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How can the local news sector hang onto its young stars?

How can the local news sector hang on to its young stars?

Low pay and job layoffs are putting talent off pursuing a career in the industry: “it really seems like we’re commodities, and it doesn’t matter how committed or able people are”


On this week’s episode of the podcast Peter explicitly said that young journalists don’t enter the industry to crank out ten stories a day based on single Instagram posts. I also asked if those same journalists were annoyed by management using them as a shield against any criticism of the publishers’ digital strategies. Now, as if by magic, has done a lengthy investigation into how those journalists feel when laid-off by local publishers looking to cut costs.

It’s upsetting reading: “A Reach journalist working for a South West title tells ‘I’m gutted and shocked because we’ve been doing so well, meeting targets and getting page views. ‘It’s demoralising. It really seems like we’re commodities, and it doesn’t matter how committed or able people are. Don’t tell me all 420 staff at risk of redundancy are not hard-working.'”

And that’s the crux of it. While Reach’s management (and the management of other local publishers) have to bear the brunt of criticism, ultimately the axe doesn’t fall onto their necks. There’s plenty more in the linked article, but it’s hard to look at statements like the one above and not think there’s something rotten about local journalism in the UK.

Why Argentina’s biggest publisher is betting on newsletters

Argentina’s biggest publisher bets on newsletters, and the characteristics that make it a success…

With a portfolio of 40 newsletters and registration strategy, Infobae can now build closer relationships with their readers


This one’s extremely relevant to my interview with Farrah Storr on this week’s podcast. She explained why the inbox is still a rarefied and valuable environment for publishers – and that’s an ethos that Infobae (great name) appears to be bringing to its own newsletters. And even when they’re not paid-for products, they’re still ridiculously valuable.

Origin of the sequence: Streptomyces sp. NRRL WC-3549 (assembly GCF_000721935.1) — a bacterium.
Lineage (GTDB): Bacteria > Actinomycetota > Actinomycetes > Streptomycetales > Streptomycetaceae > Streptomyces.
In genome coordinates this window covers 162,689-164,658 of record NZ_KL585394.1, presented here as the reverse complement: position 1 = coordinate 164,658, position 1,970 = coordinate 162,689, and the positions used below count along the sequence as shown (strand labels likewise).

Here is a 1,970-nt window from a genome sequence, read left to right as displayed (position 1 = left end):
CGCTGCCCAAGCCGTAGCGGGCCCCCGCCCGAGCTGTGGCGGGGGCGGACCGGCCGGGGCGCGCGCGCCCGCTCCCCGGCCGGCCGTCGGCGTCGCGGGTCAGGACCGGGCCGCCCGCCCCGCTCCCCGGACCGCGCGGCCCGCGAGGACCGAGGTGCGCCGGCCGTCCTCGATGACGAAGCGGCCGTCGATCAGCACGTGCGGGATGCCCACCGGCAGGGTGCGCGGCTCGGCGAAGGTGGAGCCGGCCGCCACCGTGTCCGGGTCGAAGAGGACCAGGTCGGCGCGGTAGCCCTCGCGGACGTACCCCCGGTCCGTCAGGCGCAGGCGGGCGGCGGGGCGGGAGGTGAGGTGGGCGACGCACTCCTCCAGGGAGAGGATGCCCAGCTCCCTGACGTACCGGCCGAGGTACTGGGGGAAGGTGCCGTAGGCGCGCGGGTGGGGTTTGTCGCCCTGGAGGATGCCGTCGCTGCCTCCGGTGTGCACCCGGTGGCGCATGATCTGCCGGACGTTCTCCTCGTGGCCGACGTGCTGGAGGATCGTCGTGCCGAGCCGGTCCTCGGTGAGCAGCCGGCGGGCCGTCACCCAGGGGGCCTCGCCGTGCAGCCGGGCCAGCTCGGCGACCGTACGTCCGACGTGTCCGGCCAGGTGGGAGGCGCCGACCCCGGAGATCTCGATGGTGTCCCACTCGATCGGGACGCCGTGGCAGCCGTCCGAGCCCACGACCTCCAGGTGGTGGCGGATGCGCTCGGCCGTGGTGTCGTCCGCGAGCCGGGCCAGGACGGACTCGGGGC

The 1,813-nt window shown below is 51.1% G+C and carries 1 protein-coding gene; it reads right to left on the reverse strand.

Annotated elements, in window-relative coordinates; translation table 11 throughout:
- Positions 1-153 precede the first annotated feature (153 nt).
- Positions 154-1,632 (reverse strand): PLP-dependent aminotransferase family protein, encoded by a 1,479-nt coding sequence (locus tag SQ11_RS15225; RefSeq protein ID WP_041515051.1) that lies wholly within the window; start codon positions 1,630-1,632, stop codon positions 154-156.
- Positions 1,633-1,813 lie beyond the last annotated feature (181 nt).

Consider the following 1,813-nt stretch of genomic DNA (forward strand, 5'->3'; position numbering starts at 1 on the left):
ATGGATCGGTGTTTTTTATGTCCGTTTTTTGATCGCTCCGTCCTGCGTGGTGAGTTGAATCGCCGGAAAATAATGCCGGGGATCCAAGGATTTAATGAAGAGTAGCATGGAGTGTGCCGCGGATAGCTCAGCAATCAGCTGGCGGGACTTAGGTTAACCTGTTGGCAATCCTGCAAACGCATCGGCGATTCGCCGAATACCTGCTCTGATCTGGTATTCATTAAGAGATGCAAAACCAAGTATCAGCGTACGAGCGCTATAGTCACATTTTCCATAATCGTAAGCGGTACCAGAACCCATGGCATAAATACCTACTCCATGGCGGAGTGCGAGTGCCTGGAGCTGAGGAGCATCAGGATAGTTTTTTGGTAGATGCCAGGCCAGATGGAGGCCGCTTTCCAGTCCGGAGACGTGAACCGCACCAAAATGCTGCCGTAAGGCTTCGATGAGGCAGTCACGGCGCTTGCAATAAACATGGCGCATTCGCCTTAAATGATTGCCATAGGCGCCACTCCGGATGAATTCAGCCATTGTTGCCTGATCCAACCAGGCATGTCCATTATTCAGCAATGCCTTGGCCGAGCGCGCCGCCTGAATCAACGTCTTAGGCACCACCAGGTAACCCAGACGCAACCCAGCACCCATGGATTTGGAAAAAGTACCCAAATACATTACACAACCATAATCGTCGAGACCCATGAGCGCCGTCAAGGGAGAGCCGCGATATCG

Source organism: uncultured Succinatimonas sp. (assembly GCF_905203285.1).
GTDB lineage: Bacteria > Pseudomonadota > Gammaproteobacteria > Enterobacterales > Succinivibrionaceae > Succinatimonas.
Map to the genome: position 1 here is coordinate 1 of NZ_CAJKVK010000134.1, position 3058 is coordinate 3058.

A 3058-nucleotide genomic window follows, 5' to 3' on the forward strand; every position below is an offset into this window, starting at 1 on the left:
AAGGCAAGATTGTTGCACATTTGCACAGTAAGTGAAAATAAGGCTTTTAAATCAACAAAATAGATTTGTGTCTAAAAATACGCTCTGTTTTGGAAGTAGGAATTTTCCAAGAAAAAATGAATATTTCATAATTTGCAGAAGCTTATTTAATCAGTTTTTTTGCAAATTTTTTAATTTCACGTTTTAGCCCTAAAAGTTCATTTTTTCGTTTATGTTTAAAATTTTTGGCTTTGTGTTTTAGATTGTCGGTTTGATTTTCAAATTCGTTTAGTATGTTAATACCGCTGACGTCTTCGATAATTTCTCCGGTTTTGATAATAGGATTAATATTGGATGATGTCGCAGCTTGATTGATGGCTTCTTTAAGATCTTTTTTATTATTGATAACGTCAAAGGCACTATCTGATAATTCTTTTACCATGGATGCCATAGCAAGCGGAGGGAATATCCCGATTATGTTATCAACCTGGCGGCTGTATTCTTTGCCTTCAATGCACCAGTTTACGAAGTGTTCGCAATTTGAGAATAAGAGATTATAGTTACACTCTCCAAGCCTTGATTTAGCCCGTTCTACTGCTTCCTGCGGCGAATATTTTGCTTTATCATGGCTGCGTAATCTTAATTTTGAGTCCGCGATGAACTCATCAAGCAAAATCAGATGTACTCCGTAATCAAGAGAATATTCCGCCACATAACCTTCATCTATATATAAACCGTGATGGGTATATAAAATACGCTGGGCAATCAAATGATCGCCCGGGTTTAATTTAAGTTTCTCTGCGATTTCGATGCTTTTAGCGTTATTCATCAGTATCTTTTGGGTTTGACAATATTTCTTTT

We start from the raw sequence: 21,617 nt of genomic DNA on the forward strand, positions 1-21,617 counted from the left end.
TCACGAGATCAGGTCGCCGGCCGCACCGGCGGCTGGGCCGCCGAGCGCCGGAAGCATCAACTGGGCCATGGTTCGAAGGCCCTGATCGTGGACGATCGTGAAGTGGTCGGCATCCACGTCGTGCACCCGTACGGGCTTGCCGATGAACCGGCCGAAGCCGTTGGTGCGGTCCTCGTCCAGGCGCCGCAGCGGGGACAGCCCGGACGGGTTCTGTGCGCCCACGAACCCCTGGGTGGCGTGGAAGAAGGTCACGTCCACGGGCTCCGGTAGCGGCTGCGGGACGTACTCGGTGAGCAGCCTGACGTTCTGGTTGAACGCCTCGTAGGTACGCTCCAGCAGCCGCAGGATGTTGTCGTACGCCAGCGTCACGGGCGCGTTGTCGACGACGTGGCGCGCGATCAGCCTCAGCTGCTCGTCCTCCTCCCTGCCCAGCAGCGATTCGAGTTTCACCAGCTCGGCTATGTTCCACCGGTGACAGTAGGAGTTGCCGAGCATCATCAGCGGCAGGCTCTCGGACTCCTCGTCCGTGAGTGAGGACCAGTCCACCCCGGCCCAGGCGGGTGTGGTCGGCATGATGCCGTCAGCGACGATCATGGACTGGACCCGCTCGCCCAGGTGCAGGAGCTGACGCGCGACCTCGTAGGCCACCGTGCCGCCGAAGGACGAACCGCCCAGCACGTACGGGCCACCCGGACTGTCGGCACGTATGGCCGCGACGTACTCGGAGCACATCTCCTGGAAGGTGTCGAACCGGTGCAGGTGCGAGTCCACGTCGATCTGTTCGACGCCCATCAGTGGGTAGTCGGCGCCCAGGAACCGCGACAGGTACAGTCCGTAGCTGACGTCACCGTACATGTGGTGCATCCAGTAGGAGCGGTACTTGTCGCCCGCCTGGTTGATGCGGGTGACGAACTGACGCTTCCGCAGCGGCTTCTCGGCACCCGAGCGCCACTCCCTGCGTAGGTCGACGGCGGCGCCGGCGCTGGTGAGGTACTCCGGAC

Will Fox News settle in its Dominion defamation lawsuit?

Why First Amendment Experts Think Fox News Will Settle Its Dominion Dispute

With dueling motions for summary judgment pending and a trial looming, lawyers watching the fight expect it to end in a draw as the network weighs “how much risk they want to ta…


I was genuinely surprised by this headline – if only because it suggests the possibility there’ll be repercussions for Fox News. According to the Hollywood Reporter, some media lawyers are expecting that the network will settle to avoid the long lasting damage to its reputation from having its reporters shown to be liars. I don’t know if I’m jaded or just a realist, but I’ll believe this when I see it.

Why Bonnier restructured around enthusiast communities

“Unique skillsets we never had before”: Why Bonnier restructured around enthusiast communities | …

Bonnier LLC, part of Swedish-based Bonnier AB media group, has restructured in its efforts to become a premier outdoor adventure destination in the U.S. Key to the restructuring…


On a very old episode of the podcast I learned that the UK had not one but two contemporaneous magazines dedicated solely to carp. Well, perhaps that wasn’t such a fishy statistic after all: in the US, Bonnier LLC (publisher of Marlin magazine) is restructuring around enthusiast communities.

More from Media Voices

NEW EPISODE: Substack UK Head of Writer Partnerships Farrah Storr on why every magazine should embrace paid newsletters

Substack UK’s Farrah Storr on why to embrace paid newsletters

Farrah Storr tells us about why more mainstream media brands should be investing in Substack, why you need a huge profile to start out, and more.


This week we hear from Substack UK’s Head of Writer Partnerships Farrah Storr. Over the past decade she’s worked in leading editorial roles at some of the biggest lifestyle magazines in the UK before leaving ELLE to join the newsletter platform. She tells us about why more mainstream media brands should be investing in Substack, why she doesn’t believe you need a huge profile to start out on the platform, and what problems with the wider internet ecosystem Substack is trying to solve.

Platforms don’t owe publishers a living, but they do owe them compensation

The Public Interest News Foundation’s Jonathan Heawood explains why the tech giants should be compensating publishers, and which models would work.


We need to talk about podcast listener numbers

Most podcasts probably get fewer listens than you think. As the gold rush continues, are we in danger of skewing podcast listener numbers to try and keep up?


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